Wednesday, 28 September 2011

"I am treasuring these last few days of peace..."


Exactly seventy-three years ago this week, a young Iris Murdoch sat down and wrote a letter to her friend Ann Leech. Believing the country to be on the brink of war with Germany, she wrote with honesty and clarity about her feelings in those politically volatile times. The four-page letter is full of her characteristic zest and humour which she not infrequently turns against herself, declaring her words 'melodramatic rot'.

Of course, the Munich Agreement deferred the outbreak of war for another year, but for Iris Murdoch, aged nineteen and about to go up to Oxford, there was an inspiring and slightly anarchic energy about the uncertainties faced by her generation. She writes:

"I too believe that the worst will happen - but I don't feel at all afraid yet - only sad and strangely amused. I don't want to leave London - I love the city, and if it's going to be smashed up, I want to be there.

I can see nothing beyond Saturday - and so I am treasuring these last few days of peace, and perhaps of life - reading poetry, and enjoying pictures and music...

Singularly enough I feel happier now, despite my sadness, than I have ever felt for years. This isn't real you know, whether we are blown to pieces or not - I am very close to reality now - something infinitely calm and still and beautiful."

The letter from Iris to Ann is part of the Leech Archive and we have sent copies to the Centre for Iris Murdoch Studies at Kingston University. To read more, click on the pages, continued below, which will enlarge.



Wednesday, 21 September 2011

The mystery of Humphrey Chetham

Take a look at our 101 Treasures page this week to find out more about the portrait of Humphrey Chetham which hangs in the Reading Room. Who painted it and why? We're not sure... but there's plenty more to discover here...

Friday, 16 September 2011

The Grey Lady of Chetham's

Does Chetham's have a ghost?

That's often the question that people ask when they enter the medieval building through the dark stone cloister, ring the ancient bell on the heavy oak door and climb the winding staircase to the Library with its towering book-lined wooden presses. Certainly, rumours abound of a mysterious 'grey lady' who hovers in the passages connecting the Library reading room with the secret stairwell leading to the Minstrel's Gallery.

Evidently, the search for this particular truth has exercised many over the years, as this 'untouched' photograph of 1927, taken by local photographer R. Walker Berry, indicates. In a letter to the editor of 'Our Journal', he relates: 'knowing the camera's aversion to "terminological inexactitudes" I exposed a plate on the entrance to the Minstrel's Gallery, and the enclosed print shows the result'.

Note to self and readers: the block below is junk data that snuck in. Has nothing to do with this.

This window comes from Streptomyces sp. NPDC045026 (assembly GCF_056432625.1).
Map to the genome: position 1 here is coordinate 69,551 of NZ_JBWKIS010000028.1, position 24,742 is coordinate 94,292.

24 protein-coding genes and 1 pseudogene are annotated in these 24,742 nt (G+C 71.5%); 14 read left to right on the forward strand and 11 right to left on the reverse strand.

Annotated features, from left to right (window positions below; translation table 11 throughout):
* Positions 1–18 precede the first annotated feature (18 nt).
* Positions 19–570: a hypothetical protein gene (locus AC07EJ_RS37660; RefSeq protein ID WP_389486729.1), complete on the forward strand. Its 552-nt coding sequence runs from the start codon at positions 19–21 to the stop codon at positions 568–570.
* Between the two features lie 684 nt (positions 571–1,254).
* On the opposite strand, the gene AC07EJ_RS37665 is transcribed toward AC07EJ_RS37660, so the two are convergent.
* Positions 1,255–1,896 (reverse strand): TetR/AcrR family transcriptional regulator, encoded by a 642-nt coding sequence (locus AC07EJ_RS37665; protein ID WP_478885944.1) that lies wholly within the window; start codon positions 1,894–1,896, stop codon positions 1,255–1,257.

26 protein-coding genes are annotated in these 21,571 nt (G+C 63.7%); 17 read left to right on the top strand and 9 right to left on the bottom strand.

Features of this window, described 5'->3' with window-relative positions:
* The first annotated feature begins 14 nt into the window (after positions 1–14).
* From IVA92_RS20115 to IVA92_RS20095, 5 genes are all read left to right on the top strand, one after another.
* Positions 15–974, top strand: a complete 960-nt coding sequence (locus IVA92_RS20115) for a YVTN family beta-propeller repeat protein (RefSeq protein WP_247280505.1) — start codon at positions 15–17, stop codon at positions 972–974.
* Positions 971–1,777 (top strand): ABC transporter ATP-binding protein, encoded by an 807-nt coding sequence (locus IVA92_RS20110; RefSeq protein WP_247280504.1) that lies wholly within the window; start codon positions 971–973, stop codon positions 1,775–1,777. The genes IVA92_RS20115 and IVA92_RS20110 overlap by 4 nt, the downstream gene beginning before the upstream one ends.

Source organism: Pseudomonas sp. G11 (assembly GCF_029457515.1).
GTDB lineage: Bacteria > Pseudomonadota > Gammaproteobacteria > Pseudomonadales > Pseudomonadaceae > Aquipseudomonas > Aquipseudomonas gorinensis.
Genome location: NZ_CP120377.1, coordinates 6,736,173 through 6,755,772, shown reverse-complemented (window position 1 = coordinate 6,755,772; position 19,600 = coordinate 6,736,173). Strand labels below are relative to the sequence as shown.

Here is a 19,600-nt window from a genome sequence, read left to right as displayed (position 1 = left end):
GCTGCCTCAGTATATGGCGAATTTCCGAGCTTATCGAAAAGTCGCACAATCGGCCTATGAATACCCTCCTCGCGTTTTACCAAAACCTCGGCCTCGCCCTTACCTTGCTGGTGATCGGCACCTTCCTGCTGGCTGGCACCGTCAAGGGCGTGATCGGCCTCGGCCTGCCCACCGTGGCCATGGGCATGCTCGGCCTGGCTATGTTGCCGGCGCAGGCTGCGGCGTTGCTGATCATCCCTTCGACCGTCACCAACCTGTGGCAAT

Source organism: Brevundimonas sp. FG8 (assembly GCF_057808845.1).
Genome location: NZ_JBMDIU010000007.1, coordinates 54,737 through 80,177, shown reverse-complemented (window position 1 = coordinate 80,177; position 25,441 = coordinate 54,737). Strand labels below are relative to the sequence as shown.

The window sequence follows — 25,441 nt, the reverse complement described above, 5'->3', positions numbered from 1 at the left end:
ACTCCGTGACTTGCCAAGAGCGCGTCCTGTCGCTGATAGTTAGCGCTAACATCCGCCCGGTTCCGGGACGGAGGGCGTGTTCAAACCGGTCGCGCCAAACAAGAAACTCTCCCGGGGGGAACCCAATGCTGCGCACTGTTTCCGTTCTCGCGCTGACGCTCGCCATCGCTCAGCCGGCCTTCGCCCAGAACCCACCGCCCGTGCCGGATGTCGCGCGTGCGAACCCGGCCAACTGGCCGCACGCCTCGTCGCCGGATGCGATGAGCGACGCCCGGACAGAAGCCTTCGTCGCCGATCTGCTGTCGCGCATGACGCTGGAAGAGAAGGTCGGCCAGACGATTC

What do you think? Why not come along to the Library and see if you can see anything unusual?

Wednesday, 14 September 2011

Manchester Weekender 2011


Come along to Chetham's on Sunday 16th October for a family friendly guided tour of the Library and the Curios and Curiosities exhibition, as well as the chance to hear poet and song writer Simon Rennie performing the 1830s ballad 'Johnny Green's Wedding'.

The event is part of the Manchester Weekender festival, a three-day celebration of all things cultural and cool in the city. Tours of the Library will take place at 2pm and 3pm and are free to all, but places are limited and must be reserved beforehand. To book, please email the Librarian.

Elegance and Decadence

Eagle-eyed viewers may have spotted Chetham's Library in scenes from the final episode of the BBC4 programme Elegance and Decadence: The Age of the Regency last night. In this third part, 'The Many and the Few - A Divided Decade', presenter Lucy Worsley looked at the ways that radical thinking and public opinion began to challenge the excesses of the Prince Regent. Peterloo expert Robert Poole was interviewed on the programme, which showed the Library interior and some of the Library's Peterloo holdings.

If you missed the programme, it can be seen on BBC iPlayer, together with the first and second episodes, for another week or so.

Friday, 2 September 2011

Curios and Curiosities: A Very Peculiar Assortment of Treasures

Our new exhibition is now open! Come and see a celtic stone head, a death mask and a nineteenth-century sex manual, as well as a book of spells with instructions for finding hidden treasure. Over the years Chetham's has accumulated many strange and unusual items that you might be surprised to see in a library, as well as rare and fascinating bindings and manuscripts to pore over.

The exhibition is in the Priest's Wing and is available to view during normal opening hours.

Saxton's Atlas of England and Wales

Find out more about Christopher Saxton's great achievement in this week's feature in the 101 Treasures of Chetham's series. The beautiful sixteenth-century map shows all the counties of England and Wales and was the first national atlas of any country.